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Largest terminal at Long Beach, California port won’t open Monday after getting hit by labor turmoil


The largest terminal operator at the Port of Long Beach and Seattle told truckers Sunday it will close for both the day and night shifts on Monday, according to an email obtained by CNBC. Ports and workers are locked in an unofficial dispute over wages, as well as safety, automation and pension benefits.

TTI email to trucking clients of terminal closures Monday amidst labor turmoil

The notice was sent by Total Terminals International (TTI), the largest terminal in Long Beach and a unit of MSC.

“Port of Long Beach cargo has been moving through the terminals and we do expect the commitment by the parties to continue and encourage the parties to put [a] full faith effort for a final resolution,” said Mario Cordero, executive director of the Port of Long Beach.

But Matt Schrap, CEO of the Harbor Trucking Association, said that receiving such an alert on a Sunday is unusual and that, despite the advance notice, it will worsen congestion.

Harbor Trucking Association, a coalition representing intermodal carriers who move containers at the west coast ports, told CNBC that policies at each terminal at every port vary, so if one terminal allows trucks to enter and pick up containers left stranded on Friday, other terminals won’t necessarily follow. Longshoremen prepare the containers for each day’s pickup.

“To put it lightly, gate disruptions make it difficult for our members to plan and deploy truck capacity,” said Schrap. “Unfortunately, we don’t know which terminals are going to limit or shut down operations until it is happening and, at that point, it is oftentimes too late to react, since trucks are already dispatched for the day.”

West Coast ports this weekend have seen both longshoremen fail to show up to work, as well as “dailies,” those members who fill in the schedule to complete the workforce.

“The ripple effect of these moderate stoppages will push us further and further back in picking up containers where we will need two to three more truckers to clear out” the congestion, warned Paul Brashier, vice president of drayage and intermodal at ITS Logistics. “This will be really bad for our clients, which are the shippers and the truckers, because the extra labor costs will be tacked onto their bill as well as any extra detention penalties. Those extra costs will then be passed on to the consumer.”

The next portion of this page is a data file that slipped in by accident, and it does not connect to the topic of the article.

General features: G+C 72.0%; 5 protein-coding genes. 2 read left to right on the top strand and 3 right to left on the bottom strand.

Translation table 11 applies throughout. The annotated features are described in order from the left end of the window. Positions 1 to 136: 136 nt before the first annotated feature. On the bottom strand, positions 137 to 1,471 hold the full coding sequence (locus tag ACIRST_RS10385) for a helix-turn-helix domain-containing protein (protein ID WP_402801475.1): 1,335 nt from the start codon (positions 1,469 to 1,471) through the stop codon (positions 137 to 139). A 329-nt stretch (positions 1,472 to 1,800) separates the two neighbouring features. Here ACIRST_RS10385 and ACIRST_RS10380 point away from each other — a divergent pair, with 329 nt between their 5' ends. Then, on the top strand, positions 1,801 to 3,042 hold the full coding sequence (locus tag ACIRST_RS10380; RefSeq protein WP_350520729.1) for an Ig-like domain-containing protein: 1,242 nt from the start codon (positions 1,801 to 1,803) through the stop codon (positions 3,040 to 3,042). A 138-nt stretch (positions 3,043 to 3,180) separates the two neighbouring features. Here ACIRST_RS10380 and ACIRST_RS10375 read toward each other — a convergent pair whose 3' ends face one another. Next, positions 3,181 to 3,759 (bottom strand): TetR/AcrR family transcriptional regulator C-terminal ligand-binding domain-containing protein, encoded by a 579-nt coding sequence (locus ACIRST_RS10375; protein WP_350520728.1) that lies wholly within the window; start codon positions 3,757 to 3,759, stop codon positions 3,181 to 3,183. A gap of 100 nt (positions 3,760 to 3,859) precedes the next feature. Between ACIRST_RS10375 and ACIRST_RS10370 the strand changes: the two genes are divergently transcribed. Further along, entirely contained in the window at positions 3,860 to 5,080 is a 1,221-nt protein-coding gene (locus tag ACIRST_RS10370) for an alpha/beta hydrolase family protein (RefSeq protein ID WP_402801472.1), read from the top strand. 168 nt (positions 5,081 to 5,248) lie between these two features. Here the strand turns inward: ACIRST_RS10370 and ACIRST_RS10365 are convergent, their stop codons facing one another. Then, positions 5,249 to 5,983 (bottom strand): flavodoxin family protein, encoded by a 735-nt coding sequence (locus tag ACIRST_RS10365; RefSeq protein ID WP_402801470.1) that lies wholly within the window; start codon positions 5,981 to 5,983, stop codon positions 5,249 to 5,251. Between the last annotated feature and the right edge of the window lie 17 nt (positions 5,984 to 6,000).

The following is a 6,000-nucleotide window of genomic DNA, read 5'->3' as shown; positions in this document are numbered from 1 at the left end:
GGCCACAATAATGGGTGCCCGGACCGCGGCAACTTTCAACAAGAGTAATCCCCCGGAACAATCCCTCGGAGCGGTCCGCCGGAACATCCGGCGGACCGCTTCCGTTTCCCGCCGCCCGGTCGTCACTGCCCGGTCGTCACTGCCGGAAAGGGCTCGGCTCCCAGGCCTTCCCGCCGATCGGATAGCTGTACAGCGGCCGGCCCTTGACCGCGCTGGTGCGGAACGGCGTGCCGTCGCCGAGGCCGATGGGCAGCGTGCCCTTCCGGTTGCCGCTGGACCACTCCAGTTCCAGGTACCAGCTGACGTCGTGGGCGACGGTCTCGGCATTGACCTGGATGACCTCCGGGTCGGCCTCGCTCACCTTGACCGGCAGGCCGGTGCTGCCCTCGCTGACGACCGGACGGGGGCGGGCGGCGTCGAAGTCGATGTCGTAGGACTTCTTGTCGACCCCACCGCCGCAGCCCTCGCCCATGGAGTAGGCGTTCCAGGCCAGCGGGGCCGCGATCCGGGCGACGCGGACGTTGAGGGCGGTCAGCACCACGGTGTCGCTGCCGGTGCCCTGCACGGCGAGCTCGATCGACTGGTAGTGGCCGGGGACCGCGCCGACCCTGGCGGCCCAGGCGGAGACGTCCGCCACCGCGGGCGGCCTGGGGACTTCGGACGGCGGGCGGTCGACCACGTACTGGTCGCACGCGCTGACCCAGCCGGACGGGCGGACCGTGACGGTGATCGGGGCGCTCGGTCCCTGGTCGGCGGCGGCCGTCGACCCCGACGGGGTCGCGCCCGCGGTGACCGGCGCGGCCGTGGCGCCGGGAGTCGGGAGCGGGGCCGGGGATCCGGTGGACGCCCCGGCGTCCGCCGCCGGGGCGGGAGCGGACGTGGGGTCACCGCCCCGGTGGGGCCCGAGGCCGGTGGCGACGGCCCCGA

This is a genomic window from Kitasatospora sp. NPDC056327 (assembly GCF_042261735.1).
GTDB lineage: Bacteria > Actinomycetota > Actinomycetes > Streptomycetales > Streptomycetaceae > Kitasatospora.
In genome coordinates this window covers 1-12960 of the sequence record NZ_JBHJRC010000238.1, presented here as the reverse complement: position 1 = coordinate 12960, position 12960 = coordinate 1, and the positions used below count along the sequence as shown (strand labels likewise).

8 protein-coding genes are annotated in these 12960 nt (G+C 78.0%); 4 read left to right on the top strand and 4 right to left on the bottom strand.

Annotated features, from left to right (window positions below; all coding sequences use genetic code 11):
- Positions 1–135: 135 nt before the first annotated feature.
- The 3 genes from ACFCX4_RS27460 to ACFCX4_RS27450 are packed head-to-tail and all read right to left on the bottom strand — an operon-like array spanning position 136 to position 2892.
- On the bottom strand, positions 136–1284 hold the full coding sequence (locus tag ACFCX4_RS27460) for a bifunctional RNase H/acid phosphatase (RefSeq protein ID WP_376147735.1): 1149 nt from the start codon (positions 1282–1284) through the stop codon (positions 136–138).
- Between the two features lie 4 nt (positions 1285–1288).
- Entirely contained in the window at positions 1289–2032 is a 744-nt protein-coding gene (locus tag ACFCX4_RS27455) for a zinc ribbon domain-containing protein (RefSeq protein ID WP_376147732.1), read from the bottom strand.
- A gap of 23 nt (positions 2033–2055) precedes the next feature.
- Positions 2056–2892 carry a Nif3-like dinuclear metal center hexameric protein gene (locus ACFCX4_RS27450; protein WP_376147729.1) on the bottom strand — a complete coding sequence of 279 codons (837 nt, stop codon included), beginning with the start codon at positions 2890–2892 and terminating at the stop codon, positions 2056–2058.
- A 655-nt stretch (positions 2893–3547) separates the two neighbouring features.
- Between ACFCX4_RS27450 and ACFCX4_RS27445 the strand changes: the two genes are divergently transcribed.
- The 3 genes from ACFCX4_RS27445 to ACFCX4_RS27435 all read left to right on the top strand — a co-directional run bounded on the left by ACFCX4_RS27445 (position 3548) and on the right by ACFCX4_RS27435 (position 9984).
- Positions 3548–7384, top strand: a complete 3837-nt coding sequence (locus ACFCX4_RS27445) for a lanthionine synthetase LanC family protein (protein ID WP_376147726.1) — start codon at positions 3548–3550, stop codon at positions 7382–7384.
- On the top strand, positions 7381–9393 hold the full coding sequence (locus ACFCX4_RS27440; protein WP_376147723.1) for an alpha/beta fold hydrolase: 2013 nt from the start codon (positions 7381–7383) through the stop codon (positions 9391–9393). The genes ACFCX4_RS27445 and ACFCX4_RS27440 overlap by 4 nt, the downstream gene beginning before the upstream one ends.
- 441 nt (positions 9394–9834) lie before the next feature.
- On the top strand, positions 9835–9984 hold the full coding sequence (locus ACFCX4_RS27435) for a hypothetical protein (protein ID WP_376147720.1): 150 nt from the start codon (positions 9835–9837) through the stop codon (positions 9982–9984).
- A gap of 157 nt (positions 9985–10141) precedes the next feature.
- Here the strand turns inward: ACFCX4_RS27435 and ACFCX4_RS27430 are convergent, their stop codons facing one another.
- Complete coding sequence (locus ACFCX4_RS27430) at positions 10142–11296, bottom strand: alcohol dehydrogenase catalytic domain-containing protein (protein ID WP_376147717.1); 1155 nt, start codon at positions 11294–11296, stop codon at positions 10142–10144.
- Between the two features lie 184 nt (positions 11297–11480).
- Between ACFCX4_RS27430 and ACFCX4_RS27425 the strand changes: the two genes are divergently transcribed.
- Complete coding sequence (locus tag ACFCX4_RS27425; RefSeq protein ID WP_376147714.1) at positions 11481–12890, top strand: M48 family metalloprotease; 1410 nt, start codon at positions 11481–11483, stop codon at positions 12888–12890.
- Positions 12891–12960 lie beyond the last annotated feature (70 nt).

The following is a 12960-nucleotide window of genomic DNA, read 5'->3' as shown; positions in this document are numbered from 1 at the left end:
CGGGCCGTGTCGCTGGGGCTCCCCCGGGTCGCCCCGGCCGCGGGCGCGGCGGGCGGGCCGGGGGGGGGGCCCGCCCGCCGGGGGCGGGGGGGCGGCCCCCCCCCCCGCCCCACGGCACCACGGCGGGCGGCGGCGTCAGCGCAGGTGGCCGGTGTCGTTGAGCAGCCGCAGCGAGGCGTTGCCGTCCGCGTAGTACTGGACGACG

No longshoremen have reported to work at the Port of Oakland since Thursday.

“We continue to monitor the situation closely and we hope this is resolved soon, so that the flow of commerce can continue,” said Robert Bernardo, director of communications for the Port of Oakland. “Especially just as we are seeing cargo volumes improve” and more vessels come back into service, he added.

At the ports of Los Angeles and Long Beach, no dailies reported for work on Sunday. Since the volume of containers moved over the weekend is lower compared to during the week, some truckers were able to pick up containers, not drop them off.

Allegations have grown that members of the International Longshore and Warehouse Union have “red tagged” equipment for safety checks, removing it from service. The ILWU declined to comment to CNBC.

“One kink at one terminal will gum up a whole day and reverberate well beyond that single shift,” Schrap of Harbor Trucking added. “If an entire complex is shut down, the wrench that gets thrown into the gears not only disrupts that particular day’s activity, but the residual impacts take days to dig out from since new appointments need to be made, schedules need to be modified and customers have to adjust receiving schedules.”

Trucking companies operate most efficiently when their drivers make a “dual transaction” involving dropping off and picking up a container on the same day.

The Port of Los Angeles, the nation’s largest port, processed 2.5 million containers from January through April.



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